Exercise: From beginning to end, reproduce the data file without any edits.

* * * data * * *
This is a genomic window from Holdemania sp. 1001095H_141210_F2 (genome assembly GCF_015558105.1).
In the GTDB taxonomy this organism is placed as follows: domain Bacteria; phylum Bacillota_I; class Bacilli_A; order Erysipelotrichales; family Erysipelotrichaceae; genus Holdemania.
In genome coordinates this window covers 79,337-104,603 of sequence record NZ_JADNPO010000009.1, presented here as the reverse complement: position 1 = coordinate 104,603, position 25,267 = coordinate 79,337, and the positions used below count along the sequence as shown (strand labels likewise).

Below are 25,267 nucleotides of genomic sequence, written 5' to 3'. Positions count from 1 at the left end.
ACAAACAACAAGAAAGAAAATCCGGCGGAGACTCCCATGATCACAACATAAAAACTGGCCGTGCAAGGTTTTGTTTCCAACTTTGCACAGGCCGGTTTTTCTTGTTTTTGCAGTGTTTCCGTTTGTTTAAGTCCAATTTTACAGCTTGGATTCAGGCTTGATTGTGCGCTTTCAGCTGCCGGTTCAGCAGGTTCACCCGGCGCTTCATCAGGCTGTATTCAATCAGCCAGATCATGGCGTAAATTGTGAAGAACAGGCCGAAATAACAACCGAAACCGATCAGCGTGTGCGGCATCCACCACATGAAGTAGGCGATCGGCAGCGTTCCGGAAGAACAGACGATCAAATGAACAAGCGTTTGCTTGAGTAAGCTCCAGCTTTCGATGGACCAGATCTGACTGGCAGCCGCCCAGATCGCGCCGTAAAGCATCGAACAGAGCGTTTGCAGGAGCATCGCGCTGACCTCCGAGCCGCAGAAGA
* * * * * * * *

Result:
This is a genomic window from Holdemania sp. 1001095H_141210_F2 (genome assembly GCF_015558105.1).
In the GTDB taxonomy this organism is placed as follows: domain Bacteria; phylum Bacillota_I; class Bacilli_A; order Erysipelotrichales; family Erysipelotrichaceae; genus Holdemania.
In genome coordinates this window covers 79,337-104,603 of sequence record NZ_JADNPO010000009.1, presented here as the reverse complement: position 1 = coordinate 104,603, position 25,267 = coordinate 79,337, and the positions used below count along the sequence as shown (strand labels likewise).

Below are 25,267 nucleotides of genomic sequence, written 5' to 3'. Positions count from 1 at the left end.
ACAAACAACAAGAAAGAAAATCCGGCGGAGACTCCCATGATCACAACATAAAAACTGGCCGTGCAAGGTTTTGTTTCCAACTTTGCACAGGCCGGTTTTTCTTGTTTTTGCAGTGTTTCCGTTTGTTTAAGTCCAATTTTACAGCTTGGATTCAGGCTTGATTGTGCGCTTTCAGCTGCCGGTTCAGCAGGTTCACCCGGCGCTTCATCAGGCTGTATTCAATCAGCCAGATCATGGCGTAAATTGTGAAGAACAGGCCGAAATAACAACCGAAACCGATCAGCGTGTGCGGCATCCACCACATGAAGTAGGCGATCGGCAGCGTTCCGGAAGAACAGACGATCAAATGAACAAGCGTTTGCTTGAGTAAGCTCCAGCTTTCGATGGACCAGATCTGACTGGCAGCCGCCCAGATCGCGCCGTAAAGCATCGAACAGAGCGTTTGCAGGAGCATCGCGCTGACCTCCGAGCCGCAGAAGA